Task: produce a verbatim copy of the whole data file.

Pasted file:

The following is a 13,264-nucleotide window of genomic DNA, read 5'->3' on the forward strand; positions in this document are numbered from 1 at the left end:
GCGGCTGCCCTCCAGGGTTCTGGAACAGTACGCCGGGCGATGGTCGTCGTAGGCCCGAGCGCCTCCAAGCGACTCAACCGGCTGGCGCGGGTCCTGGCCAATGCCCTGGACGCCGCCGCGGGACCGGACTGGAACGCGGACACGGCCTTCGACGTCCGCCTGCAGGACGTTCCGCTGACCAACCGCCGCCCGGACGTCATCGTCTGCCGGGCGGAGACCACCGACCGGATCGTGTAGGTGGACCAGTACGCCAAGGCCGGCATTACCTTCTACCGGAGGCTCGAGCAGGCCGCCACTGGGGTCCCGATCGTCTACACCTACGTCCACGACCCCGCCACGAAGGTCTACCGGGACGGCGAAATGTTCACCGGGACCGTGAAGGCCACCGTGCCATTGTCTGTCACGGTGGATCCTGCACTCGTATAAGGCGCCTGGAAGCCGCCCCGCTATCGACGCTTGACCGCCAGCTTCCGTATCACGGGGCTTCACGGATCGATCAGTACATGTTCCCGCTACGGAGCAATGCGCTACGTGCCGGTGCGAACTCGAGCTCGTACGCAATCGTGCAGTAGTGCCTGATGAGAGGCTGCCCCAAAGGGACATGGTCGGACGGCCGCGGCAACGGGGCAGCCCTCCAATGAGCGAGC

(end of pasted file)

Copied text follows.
The following is a 13,264-nucleotide window of genomic DNA, read 5'->3' on the forward strand; positions in this document are numbered from 1 at the left end:
GCGGCTGCCCTCCAGGGTTCTGGAACAGTACGCCGGGCGATGGTCGTCGTAGGCCCGAGCGCCTCCAAGCGACTCAACCGGCTGGCGCGGGTCCTGGCCAATGCCCTGGACGCCGCCGCGGGACCGGACTGGAACGCGGACACGGCCTTCGACGTCCGCCTGCAGGACGTTCCGCTGACCAACCGCCGCCCGGACGTCATCGTCTGCCGGGCGGAGACCACCGACCGGATCGTGTAGGTGGACCAGTACGCCAAGGCCGGCATTACCTTCTACCGGAGGCTCGAGCAGGCCGCCACTGGGGTCCCGATCGTCTACACCTACGTCCACGACCCCGCCACGAAGGTCTACCGGGACGGCGAAATGTTCACCGGGACCGTGAAGGCCACCGTGCCATTGTCTGTCACGGTGGATCCTGCACTCGTATAAGGCGCCTGGAAGCCGCCCCGCTATCGACGCTTGACCGCCAGCTTCCGTATCACGGGGCTTCACGGATCGATCAGTACATGTTCCCGCTACGGAGCAATGCGCTACGTGCCGGTGCGAACTCGAGCTCGTACGCAATCGTGCAGTAGTGCCTGATGAGAGGCTGCCCCAAAGGGACATGGTCGGACGGCCGCGGCAACGGGGCAGCCCTCCAATGAGCGAGC